As one liberal columnist in a major paper graphically put it, “Maybe the scales are tipping to the neoconservative, homogenous right in our culture simply because they tend not to give much of a damn for the ramifications of wanton breeding and environmental destruction and pious sanctimony, whereas those on the left actually seem to give a whit for the health of the planet and the dire effects of overpopulation.”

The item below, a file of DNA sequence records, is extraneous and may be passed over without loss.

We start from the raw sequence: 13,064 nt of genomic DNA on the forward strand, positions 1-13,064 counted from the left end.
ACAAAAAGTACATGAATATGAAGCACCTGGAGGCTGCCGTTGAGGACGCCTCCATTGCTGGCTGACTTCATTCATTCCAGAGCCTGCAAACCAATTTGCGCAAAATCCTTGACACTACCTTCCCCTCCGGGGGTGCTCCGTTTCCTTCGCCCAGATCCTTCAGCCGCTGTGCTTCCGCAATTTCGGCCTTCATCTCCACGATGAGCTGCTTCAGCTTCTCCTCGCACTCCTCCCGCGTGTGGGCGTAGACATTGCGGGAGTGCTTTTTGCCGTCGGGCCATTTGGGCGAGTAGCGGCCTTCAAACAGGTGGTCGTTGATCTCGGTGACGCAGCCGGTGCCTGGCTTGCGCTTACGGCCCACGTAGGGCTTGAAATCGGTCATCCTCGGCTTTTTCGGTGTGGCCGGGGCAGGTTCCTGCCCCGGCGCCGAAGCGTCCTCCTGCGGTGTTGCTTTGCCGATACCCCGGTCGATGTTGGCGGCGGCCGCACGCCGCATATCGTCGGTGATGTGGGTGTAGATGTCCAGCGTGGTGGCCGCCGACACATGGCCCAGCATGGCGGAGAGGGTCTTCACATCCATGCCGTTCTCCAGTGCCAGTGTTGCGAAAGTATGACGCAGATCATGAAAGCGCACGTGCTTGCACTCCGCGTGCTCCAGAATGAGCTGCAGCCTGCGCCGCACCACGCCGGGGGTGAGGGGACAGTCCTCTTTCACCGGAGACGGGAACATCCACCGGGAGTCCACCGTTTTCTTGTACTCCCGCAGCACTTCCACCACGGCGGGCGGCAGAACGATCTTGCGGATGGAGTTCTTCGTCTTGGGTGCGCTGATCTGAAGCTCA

The full text of the rant by said columnist — Mark Morford of the San Francisco Chronicle — is here. Interestingly enough, Morford’s column was about the birth of Michelle Duggar’s 16th child last fall (Duggar is a 39-year Baptist woman from Arkansas), and includes this provocative headline:
God Does Not Want 16 Kids Arkansas mom gives birth to a whole freakin’ baseball team. How deeply should you cringe?
The Fertility Gap, indeed.